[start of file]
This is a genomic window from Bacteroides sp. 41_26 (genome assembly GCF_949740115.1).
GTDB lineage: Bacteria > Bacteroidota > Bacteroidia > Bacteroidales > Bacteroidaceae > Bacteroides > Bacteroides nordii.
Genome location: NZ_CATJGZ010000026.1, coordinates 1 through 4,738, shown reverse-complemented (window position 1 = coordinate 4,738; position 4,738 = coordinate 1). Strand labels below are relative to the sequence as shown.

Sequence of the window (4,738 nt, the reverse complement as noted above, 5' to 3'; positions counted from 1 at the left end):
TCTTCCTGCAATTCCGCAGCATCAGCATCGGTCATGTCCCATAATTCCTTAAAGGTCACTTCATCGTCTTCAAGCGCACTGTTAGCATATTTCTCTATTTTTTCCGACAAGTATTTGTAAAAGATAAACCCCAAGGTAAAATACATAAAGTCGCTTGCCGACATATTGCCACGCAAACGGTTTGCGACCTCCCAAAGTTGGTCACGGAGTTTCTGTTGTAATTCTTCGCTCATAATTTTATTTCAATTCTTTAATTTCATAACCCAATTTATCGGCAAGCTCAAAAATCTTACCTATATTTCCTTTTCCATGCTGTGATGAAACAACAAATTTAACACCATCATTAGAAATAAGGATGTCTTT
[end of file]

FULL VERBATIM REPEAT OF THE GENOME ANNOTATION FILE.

This is a genomic window from Bacteroides sp. 41_26 (genome assembly GCF_949740115.1).
GTDB lineage: Bacteria > Bacteroidota > Bacteroidia > Bacteroidales > Bacteroidaceae > Bacteroides > Bacteroides nordii.
Genome location: NZ_CATJGZ010000026.1, coordinates 1 through 4,738, shown reverse-complemented (window position 1 = coordinate 4,738; position 4,738 = coordinate 1). Strand labels below are relative to the sequence as shown.

Sequence of the window (4,738 nt, the reverse complement as noted above, 5' to 3'; positions counted from 1 at the left end):
TCTTCCTGCAATTCCGCAGCATCAGCATCGGTCATGTCCCATAATTCCTTAAAGGTCACTTCATCGTCTTCAAGCGCACTGTTAGCATATTTCTCTATTTTTTCCGACAAGTATTTGTAAAAGATAAACCCCAAGGTAAAATACATAAAGTCGCTTGCCGACATATTGCCACGCAAACGGTTTGCGACCTCCCAAAGTTGGTCACGGAGTTTCTGTTGTAATTCTTCGCTCATAATTTTATTTCAATTCTTTAATTTCATAACCCAATTTATCGGCAAGCTCAAAAATCTTACCTATATTTCCTTTTCCATGCTGTGATGAAACAACAAATTTAACACCATCATTAGAAATAAGGATGTCTTT